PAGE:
Welcome to the 8th issue of The Black Cat and the Black Cat Project!
When reading stories that are 122 years old, I expect that a few of them will challenge my modern sensibilities. In the first 7 issues of The Black Cat, usually one story a month has had some questionable element, often in the form of a “savage”: a character of Indian, Chinese, or Native American decent who has been written in line with every stereotype that, well, originated in the 1800s. On the feminism end of things, there have been some very traditional female characters, but also a few that were given agency and, you know, things to do.
This month though… Oh, 1896.
“For Fame, Money, or Love?” by R. Ottolengui
Two of the stories this month featured the inconstancy of women, faithless and fickle things that we are. Andrew Manning recreates the rooms of a dead college friend, Kraig, who believed that music could be a purer way of communicating. When Kraig’s fiance forsook him for a man with money (instead of the fame that his weird pipe organ invention will bring), he composes a song of grief and dies. It turns out Manning was the man with money, and he too was spurned by the woman when she left him near the alter for a third man, our narrator, who she is apparently, maybe going to marry for love.
R. (Rodrigues) Ottolengui was a writer of detective fiction and dentist with several novels to his name by the time this story was included in The Black Cat. This is a mildly creepy tale and is, therefore, my favorite of the month. (It was a low bar…)
“A No Account Niggah” by Leonard M. Prince
Yeah, that’s the name of the story. I’m sorry.
I read it. I’d like to say that the title, which is also a refrain in the story, is used with some irony: that the heroic actions of Rafferty—saving a young boy from bandits on the high plains—prove that the people around him are ignorant and prejudiced. It really doesn’t though.
“A Hundred Thousand Dollar Trance” by Eugene Shade Bisbee
Mesmerism was quite the fad in the late 1890s. This story proposes how hypnosis could be used to bilk people out of a lot of money. Rich men are mesmerized during a demonstration and convinced to write large checks. Pretty simple story, not terribly interesting from the guy who gave up a gems encrusted skull last month.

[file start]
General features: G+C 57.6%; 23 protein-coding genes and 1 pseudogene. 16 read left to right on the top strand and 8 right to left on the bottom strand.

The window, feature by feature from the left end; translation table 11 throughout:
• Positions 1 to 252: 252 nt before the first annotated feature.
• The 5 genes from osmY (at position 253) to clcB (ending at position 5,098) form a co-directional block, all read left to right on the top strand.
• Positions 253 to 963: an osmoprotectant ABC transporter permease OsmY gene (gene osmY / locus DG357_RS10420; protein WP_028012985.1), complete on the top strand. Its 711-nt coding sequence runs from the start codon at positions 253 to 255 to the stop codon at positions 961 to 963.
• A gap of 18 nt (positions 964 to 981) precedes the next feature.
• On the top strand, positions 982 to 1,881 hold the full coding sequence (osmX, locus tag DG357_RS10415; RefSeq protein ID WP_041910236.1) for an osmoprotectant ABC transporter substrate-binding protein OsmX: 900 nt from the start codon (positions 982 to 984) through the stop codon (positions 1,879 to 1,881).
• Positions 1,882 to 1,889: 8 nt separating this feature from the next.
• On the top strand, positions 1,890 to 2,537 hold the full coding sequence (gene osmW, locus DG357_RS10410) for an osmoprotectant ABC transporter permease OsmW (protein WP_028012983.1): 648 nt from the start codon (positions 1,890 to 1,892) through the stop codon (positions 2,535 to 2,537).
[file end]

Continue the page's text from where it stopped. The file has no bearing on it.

“The Misfit Gown” by Elmer Cook Rice
The Helping Hand Charitable Society is run by the wealthier girls of Brinkdale. Every year a new president of the society is elected. She has to be single and under 30 years-old. Every girl who has been president has ended up married. So, this story is about the rather tedious machinations of woman versus woman in a competition that will lead them to a husband.
If you look up Elmer Cook Rice on Amazon you will find that an author of the same name wrote books about making money by breeding small animals like squabs, hares, and ducks.
“The Shifting Sand” by C. C. Van Orsdall
“I need not tell you that my letter contained a story as old as love itself—the story of woman’s faithlessness.” Thus tells the story of a Southwestern prospector who went off to make his fortune for his fiance only to be spurned. He decides he might as well kill himself (and they call women hysterical…), but can’t decide how he wants to do it. Which leads him to find an Indian burial tomb complete with jars of gold dust. But when he retreats from the tomb during a sudden storm, all that he grabs is a jar of glass beads. And, of course, he can’t find the tomb again.
I’ll admit, by this point I was just rather annoyed by this issue of The Black Cat and didn’t give this story much of a chance. I really hope the June issue won’t be so depressingly old.
Want to read for yourself?
Here’s the link to Issue No. 8, May 1896
Or find out
More about the Black Cat Project